1. I always felt Riley’s character was immature and just needed to grow-up. But, you sound as though his character is the smart frat-boy type. Which I dislike. Thank you for the character study. It just reafirms my opinion that I don’t want to see this movie.

    A good day for Hexbreaker! YAY!

    Have a nice time on your retreat. I hope you find the peace and resolution you seek.

  2. Brandy, Riley is NOT a smartass frat boy type at all. He’s got much more going for him than that! If he was that type, I’d be first in line wanting to see him fall over the edge of a cliff.

  3. It took me AGES to work out why the Writertopia code wasn’t working, but once I’d found it, I’ve kept
    hold of it … see if these work.

    This is the comical graphic:

    (Moods go from 1 – 6 and you can add in &target= if you want.)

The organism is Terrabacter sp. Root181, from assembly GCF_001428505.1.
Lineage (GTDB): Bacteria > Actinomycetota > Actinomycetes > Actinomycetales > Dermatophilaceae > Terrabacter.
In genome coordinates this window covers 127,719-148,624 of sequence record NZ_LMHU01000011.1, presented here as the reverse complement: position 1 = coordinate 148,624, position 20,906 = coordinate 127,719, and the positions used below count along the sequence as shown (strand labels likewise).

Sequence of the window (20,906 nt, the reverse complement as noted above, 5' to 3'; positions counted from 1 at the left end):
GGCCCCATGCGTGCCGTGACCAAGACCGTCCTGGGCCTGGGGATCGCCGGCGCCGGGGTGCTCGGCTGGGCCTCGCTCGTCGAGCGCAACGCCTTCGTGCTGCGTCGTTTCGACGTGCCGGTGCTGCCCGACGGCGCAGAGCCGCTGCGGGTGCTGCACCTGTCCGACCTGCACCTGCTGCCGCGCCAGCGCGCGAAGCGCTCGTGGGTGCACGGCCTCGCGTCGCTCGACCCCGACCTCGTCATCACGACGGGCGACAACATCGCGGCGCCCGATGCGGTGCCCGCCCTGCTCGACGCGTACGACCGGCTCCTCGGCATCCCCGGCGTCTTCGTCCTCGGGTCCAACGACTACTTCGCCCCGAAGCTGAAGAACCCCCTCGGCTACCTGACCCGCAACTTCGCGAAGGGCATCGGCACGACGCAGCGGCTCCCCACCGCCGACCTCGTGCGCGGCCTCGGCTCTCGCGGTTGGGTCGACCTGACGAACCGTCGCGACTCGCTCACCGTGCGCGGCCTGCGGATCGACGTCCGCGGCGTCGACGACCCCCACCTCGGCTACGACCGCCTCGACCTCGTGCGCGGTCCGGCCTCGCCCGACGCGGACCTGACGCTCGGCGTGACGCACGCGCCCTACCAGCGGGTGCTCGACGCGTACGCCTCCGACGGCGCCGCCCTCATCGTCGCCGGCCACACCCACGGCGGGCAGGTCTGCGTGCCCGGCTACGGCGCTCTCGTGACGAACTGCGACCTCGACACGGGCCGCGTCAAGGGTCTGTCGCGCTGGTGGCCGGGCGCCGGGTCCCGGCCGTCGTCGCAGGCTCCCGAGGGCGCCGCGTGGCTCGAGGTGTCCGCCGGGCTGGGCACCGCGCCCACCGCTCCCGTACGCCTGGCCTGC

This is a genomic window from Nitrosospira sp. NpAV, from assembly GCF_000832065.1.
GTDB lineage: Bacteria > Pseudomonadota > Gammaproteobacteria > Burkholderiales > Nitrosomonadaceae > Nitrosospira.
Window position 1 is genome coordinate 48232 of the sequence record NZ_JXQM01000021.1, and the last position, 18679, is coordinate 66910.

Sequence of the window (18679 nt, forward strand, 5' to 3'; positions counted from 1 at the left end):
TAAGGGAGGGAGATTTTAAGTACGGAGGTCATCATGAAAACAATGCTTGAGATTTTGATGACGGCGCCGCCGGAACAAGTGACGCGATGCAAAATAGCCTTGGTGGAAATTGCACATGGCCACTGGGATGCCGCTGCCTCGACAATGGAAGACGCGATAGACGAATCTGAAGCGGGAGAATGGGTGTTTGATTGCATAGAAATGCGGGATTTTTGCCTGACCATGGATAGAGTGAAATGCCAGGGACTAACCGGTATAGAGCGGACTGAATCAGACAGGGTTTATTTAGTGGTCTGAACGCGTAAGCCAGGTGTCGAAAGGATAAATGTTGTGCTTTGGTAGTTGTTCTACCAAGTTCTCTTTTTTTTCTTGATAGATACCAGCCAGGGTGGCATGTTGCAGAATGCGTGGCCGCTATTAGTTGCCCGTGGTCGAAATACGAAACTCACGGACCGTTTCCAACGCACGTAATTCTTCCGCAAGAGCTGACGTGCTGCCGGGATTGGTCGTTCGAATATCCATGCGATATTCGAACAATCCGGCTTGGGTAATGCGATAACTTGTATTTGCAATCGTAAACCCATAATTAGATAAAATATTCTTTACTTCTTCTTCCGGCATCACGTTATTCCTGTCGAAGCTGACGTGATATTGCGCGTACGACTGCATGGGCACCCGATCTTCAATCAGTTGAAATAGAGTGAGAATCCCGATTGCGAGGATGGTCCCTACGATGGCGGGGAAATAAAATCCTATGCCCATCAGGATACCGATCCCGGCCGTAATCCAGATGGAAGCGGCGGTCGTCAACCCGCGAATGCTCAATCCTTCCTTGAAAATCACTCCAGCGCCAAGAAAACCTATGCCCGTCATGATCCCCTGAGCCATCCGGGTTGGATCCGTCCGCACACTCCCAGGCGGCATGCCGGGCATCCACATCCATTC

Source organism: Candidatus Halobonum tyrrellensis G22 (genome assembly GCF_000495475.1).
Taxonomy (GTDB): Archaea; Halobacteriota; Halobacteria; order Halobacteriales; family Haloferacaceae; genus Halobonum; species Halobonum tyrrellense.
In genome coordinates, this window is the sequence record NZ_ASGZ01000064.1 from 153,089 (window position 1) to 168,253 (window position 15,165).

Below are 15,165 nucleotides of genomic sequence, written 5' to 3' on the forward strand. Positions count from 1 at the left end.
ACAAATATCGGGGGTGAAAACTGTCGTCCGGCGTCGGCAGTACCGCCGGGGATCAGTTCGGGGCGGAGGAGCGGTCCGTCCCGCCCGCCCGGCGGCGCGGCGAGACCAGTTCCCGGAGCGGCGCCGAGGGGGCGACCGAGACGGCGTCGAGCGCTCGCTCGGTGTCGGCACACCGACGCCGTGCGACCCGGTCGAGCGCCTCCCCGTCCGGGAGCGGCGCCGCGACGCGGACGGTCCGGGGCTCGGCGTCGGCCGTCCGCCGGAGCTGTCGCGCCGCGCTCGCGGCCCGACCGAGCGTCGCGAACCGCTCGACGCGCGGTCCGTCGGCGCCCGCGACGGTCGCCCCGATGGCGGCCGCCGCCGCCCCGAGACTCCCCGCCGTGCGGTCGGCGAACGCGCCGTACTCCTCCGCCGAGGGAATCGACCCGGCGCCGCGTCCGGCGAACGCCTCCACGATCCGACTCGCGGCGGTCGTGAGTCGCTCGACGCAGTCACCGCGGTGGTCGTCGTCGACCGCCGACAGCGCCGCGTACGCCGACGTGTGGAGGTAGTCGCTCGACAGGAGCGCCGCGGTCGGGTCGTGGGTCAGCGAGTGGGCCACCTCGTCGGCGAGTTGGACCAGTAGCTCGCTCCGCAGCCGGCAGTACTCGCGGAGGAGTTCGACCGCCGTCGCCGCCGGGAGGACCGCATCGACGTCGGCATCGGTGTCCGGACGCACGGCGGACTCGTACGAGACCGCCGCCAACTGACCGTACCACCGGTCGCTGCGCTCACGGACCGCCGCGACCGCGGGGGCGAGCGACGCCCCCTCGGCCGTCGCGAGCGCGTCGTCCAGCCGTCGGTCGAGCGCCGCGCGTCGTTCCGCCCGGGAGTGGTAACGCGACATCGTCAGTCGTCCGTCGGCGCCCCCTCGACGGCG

This is the simple bar:

    (Said she hopefully …)

    Now then, if this cocks up my entry in your comments … I apologise. :o)

  4. Okay, it skipped the codes. That’ll be the chevrons. I’ll try again and if this doesn’t work, I’ll email it to you.

    Replace ( and ) with the chevrons …

    This is the graphic:

    (img src=http://meter.writertopia.com/words=30000&mood=1)

    Here is the simple bar:

    (img src=http://picometer.writertopia.com&words=10000&target=20000)

    Fingers crossed …

  5. I saw the second National Treasure last night and was equally disappointed in the gaps between the first and second. There was a lack of character development. Ed Harris’ talents were wasted on the poor fleshing out of his character. They really missed the boat with this sequel.